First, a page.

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From Mark Struberg <strub...@yahoo.de>
Subject Re: CDI EG requires feedback
Date Wed, 15 Aug 2012 16:26:44 GMT
Hi Stu!

> I think that this is actually a feature, and a feature that 

> Seam XML relied on. If this becomes spec ...

Well, I guess there are 2 stories. 


a.) Although a good approach, SeamXML is not 100% portable. One of the portability issues
comes from having to do a lot of workarounds because the spec is not exactly clear whether
an AnnotatedType added via BeforeBeanDiscovery#addAnnoatatedType() should replace the existing
AnnotatedType for that type or if it shall be treated as new one. Containers did that different,
and some of the functionality you mention work only with Weld. So there is no spec backward
compat problem - because there never was spec compatibility with this handling ;)

b.) If you are talking about 'other Extensions cannot modify it', well, then what are the
real use cases? Imo it's absolutely clear that there might be people that like to achieve
exactly that: If I explicitly define my 'annotations' via XML, then I don't like any Extension
changing them wildly again - otherwise I can just add it to my XML as well. Those are 2 flavours
and both are valid.


Let's sum up the main problem which we face spec wise. There are quite a few distinct use
cases:

1.) _enabling_ CDI handling for classes which are not in a BDA (bean archive = jar with beans.xml)

2.) _modifying_ CDI behaviour for classes which are in a BDA, _without_ adding a new AnnotatedType
in addition
3.) adding an _additional_ AnnotatedType for a class which is in a BDA. The original bean
will not get changed and still be available for injection.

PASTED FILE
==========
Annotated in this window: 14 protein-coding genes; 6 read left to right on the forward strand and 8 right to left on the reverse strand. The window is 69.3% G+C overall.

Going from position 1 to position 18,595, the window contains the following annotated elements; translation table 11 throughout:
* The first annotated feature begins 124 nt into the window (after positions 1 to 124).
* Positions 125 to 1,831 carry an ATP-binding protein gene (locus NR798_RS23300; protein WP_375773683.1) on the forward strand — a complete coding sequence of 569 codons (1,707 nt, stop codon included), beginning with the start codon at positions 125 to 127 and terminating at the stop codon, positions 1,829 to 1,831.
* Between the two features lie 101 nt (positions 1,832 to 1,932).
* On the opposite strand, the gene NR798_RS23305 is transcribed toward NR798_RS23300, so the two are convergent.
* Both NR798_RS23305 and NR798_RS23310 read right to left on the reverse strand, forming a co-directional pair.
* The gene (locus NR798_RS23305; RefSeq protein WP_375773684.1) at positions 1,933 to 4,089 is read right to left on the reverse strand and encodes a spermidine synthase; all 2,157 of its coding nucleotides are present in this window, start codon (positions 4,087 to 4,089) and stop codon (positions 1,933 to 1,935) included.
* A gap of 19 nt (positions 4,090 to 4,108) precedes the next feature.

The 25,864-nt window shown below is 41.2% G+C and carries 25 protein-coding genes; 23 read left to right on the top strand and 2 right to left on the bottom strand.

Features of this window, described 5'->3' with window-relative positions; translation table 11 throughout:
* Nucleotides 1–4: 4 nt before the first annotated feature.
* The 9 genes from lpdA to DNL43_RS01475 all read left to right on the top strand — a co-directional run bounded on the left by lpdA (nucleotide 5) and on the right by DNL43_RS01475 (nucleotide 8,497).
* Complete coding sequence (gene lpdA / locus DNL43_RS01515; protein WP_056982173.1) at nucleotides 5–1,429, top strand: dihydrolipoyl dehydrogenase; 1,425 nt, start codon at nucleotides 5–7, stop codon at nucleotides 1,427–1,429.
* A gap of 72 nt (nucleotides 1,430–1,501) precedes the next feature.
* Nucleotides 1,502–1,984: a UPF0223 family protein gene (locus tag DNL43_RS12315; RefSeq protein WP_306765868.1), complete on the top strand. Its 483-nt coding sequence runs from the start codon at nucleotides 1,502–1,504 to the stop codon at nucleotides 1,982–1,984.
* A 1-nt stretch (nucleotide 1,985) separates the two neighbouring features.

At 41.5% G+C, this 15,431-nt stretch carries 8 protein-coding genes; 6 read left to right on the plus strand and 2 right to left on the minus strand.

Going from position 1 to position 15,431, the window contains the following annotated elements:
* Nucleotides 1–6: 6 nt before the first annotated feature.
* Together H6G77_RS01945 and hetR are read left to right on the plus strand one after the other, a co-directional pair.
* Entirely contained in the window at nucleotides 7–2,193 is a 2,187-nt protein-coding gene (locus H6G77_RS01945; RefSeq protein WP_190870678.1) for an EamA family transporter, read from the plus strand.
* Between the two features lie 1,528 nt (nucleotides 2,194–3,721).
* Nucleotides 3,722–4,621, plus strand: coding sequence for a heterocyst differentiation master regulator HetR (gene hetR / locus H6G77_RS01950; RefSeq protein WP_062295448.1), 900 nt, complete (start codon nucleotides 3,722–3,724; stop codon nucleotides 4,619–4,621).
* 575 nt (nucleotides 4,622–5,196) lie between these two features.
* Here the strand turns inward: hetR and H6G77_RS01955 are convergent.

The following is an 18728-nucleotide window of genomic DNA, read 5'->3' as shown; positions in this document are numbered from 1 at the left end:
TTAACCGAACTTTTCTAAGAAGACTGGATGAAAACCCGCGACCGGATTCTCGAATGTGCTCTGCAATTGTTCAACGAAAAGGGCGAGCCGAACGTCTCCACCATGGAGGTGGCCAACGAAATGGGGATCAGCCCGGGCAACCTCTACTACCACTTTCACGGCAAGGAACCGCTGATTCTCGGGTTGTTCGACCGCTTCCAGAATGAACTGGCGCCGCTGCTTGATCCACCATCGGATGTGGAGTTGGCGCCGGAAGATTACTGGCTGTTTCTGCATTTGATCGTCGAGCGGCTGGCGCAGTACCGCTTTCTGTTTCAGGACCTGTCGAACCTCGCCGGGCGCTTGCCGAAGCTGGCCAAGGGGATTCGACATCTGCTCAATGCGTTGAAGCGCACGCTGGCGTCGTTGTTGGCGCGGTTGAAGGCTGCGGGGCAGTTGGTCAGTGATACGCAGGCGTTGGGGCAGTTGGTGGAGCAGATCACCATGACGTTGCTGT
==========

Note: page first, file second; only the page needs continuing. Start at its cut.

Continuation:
For all 3 cases you additionally need to distinguish whether you like to get your XML/whatever
configured beans additionally sent through the extension chain or whether it shall be treated
as 'final' bean configuration.


With the new handling (1:1mapping between class and AnnotatedType) you would just loose the
3rd point. And this was actually completely undefined behaviour anyway. This _never_ worked
on anything else than a few selected (not even all) Weld versions.

Thus people would be perfectly able to implement the use case you explained in your post.
It would just require a slightly different handling to actually get n different Beans serving
the same type. But we faced this problem already in DeltaSpike and you can perfectly implement
this with the WrappingBeanBuilder (that's the stuff which was called 'NarrowingBeanBuilder'
in Seam3).

LieGrue,
strub


----- Original Message -----
> From: Stuart Douglas <sdouglas@redhat.com>
> To: deltaspike-dev@incubator.apache.org
> Cc: cdi-dev <cdi-dev@lists.jboss.org>
> Sent: Wednesday, August 15, 2012 5:23 PM
> Subject: Re: CDI EG requires feedback
> 
> 
> On 16/08/2012, at 12:41 AM, Pete Muir <pmuir@redhat.com> wrote:
> 
>> 
>>  On 15 Aug 2012, at 15:30, Stuart Douglas wrote:
>> 
>>> 
>>>  On 15/08/2012, at 11:20 PM, Pete Muir <pmuir@redhat.com> wrote:
>>> 
>>>>  All, the CDI EG requires feedback on an item in the spec which is 
> not clear, and has been implemented differently between implementations, and is 
> not TCK tested. As Deltaspike contains lots of extensions authors, requesting 
> feedback. Please either send direct to me, or post to cdi-dev@lists.jboss.org 
> :-)
>>>> 
>>>> 
> ------------------------------------------------------------------------------------------------------------------------------------------------
>>>> 
>>>>  Multiple Annotated Types
>>>>  ====================
>>>> 
>>>>  https://issues.jboss.org/browse/CDI-58
>>>> 
>>>>  This concerns whether there can be greater than one annotated type 
> per class instance in the JVM. Gavin intended there should be, principally to 
> support an XML configuration dialect, which could introduce multiple versions of 
> a class, each with a different qualifier. However, this is not TCK tested, and 
> implementations vary in how they support this. 
>>>> 
>>>>  We discussed that this makes an implementation considerably more 
> complex (as there is no easy way to uniquely identify an annotated type e.g. for 
> serialization), and also is pretty confusing for a user (as you now get multiple